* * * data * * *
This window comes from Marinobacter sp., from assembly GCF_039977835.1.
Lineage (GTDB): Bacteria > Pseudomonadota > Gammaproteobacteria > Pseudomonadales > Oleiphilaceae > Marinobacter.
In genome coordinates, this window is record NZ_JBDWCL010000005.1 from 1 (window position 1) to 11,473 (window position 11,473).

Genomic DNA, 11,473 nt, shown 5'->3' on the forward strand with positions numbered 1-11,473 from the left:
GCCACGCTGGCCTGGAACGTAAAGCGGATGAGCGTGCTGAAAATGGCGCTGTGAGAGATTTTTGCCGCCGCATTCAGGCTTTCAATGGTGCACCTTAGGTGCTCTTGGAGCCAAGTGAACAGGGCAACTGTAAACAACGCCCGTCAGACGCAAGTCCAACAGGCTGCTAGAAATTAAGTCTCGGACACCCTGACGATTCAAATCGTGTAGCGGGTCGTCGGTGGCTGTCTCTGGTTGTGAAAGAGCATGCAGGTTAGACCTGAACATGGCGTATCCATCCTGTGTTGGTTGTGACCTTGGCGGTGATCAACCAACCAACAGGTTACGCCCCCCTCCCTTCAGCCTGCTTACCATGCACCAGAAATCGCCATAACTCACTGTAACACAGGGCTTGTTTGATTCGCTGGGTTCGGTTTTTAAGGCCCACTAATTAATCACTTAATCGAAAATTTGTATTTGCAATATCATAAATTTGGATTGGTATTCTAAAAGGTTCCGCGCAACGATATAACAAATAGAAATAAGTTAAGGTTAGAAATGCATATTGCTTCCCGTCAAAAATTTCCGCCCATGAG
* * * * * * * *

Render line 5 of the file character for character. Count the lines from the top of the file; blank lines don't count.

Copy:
GCCACGCTGGCCTGGAACGTAAAGCGGATGAGCGTGCTGAAAATGGCGCTGTGAGAGATTTTTGCCGCCGCATTCAGGCTTTCAATGGTGCACCTTAGGTGCTCTTGGAGCCAAGTGAACAGGGCAACTGTAAACAACGCCCGTCAGACGCAAGTCCAACAGGCTGCTAGAAATTAAGTCTCGGACACCCTGACGATTCAAATCGTGTAGCGGGTCGTCGGTGGCTGTCTCTGGTTGTGAAAGAGCATGCAGGTTAGACCTGAACATGGCGTATCCATCCTGTGTTGGTTGTGACCTTGGCGGTGATCAACCAACCAACAGGTTACGCCCCCCTCCCTTCAGCCTGCTTACCATGCACCAGAAATCGCCATAACTCACTGTAACACAGGGCTTGTTTGATTCGCTGGGTTCGGTTTTTAAGGCCCACTAATTAATCACTTAATCGAAAATTTGTATTTGCAATATCATAAATTTGGATTGGTATTCTAAAAGGTTCCGCGCAACGATATAACAAATAGAAATAAGTTAAGGTTAGAAATGCATATTGCTTCCCGTCAAAAATTTCCGCCCATGAG